Before delving into the different uses of this tense, let’s first take a look at its form. How do we make present continuous or progressive?
Here is the formula: (am/is/are + present participle).
- She is watching TV.
- Is she watching TV? (interrogative)
- She is not watching TV. (negative)
- Ahmed is eating lunch now.
- Is Ahmed eating lunch now?
- Ahmed is not eating lunch now.
- We are studying for the exam.
- Are we studying for the exam?
- We are not studying for the exam.
The different uses of the present progressive (continuous):
USE 1: the present tense means that the action is happening right now, or more generally the action is unfinished and still going on. So, we use the present continuous with normal verbs to express the idea that something is happening now (at this very moment). It can also be used to show that something is not happening now.
- I’m reading a book about English tenses. (the action is occurring now).
- I’m writing a book on English grammar. (the act of writing is unfinished and still continuing).
- Why isn’t she doing her homework? (why isn’t she doing her homework right now?)
USE 2: to describe longer actions in progress now. In English, “now” can mean this second, today, this month, this year, this century, and so on. Sometimes we use the present continuous to say that we are in the process of doing a longer action which is in progress; however, we might not be doing it at this exact second.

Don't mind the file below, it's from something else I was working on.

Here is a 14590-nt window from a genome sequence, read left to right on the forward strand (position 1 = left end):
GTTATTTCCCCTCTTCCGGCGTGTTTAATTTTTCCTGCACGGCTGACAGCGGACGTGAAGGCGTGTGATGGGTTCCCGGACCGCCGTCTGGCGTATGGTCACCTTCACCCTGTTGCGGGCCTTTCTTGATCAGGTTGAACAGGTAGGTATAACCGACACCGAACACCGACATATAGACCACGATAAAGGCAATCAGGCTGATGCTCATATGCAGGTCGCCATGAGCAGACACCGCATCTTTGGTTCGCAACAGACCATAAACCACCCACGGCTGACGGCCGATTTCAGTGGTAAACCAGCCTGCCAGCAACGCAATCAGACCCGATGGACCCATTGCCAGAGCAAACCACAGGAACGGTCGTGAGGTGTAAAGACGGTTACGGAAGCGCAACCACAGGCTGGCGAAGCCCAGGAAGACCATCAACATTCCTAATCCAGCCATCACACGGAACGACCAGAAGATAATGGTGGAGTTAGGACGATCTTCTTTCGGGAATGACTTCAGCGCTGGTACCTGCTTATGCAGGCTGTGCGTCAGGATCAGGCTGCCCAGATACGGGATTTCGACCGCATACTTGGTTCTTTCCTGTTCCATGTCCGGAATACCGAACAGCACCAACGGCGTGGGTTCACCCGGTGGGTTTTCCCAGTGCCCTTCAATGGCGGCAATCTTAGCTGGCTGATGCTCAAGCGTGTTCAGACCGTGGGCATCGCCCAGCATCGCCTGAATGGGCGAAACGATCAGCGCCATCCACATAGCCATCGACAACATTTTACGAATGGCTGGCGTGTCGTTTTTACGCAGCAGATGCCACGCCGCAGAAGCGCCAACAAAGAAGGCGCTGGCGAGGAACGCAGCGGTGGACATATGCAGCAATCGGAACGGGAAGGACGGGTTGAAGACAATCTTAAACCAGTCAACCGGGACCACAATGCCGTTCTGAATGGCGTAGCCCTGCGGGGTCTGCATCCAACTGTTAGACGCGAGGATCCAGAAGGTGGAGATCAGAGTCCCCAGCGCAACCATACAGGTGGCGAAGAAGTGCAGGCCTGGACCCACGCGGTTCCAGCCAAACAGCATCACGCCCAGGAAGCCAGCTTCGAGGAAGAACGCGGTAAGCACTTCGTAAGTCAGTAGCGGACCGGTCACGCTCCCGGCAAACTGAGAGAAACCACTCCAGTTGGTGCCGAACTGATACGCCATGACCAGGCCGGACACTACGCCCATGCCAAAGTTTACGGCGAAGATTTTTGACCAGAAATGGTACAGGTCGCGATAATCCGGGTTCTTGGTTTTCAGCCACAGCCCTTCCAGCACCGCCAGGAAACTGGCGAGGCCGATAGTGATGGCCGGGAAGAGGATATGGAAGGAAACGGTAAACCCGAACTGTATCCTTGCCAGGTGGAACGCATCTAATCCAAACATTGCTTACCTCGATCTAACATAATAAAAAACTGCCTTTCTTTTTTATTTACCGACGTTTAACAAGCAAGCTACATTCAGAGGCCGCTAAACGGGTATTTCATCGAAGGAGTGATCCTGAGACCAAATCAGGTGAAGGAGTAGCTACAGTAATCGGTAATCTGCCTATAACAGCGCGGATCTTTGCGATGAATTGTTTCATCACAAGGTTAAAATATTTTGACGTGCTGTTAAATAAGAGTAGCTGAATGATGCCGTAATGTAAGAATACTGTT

- I am studying to become a teacher.
- I am not studying to become a doctor.
USE 3: sometimes, speakers use the present continuous to indicate that something will or will not happen in the near future.
- I am meeting some friends after work.
- I am not traveling tonight.
USE 4: we use it to express repetition & irritation mostly with “always“. The present progressive with words such as “always”, “constantly” expressed the idea that something is exasperating or shocking often happens. Remember to put the words “always” or “constantly” between “be” and “verb-ing”.
- She is always coming to class late.
- He is constantly talking. I wish he would shut up!
Sometimes, we use the present continuous in combination with the present simple to show that the action which is used in the continuous tense happens over time.
- Every day when I get home, Mouna is studying Spanish.
In the sentence above, “studying” used in the progressive tense doesn’t mean that the action is happening right now. It means that the action is happening over time; every day when I get home. In other words, Mouna starts to study before I get home and she is still studying when I arrive home.
Present Continuous Quiz
Fill in the blanks with either the present simple tense or the present progressive tense. Share your score at the end of the quiz!
Check out the PRESENT SIMPLE USAGE here.
You can try our other quizes here.
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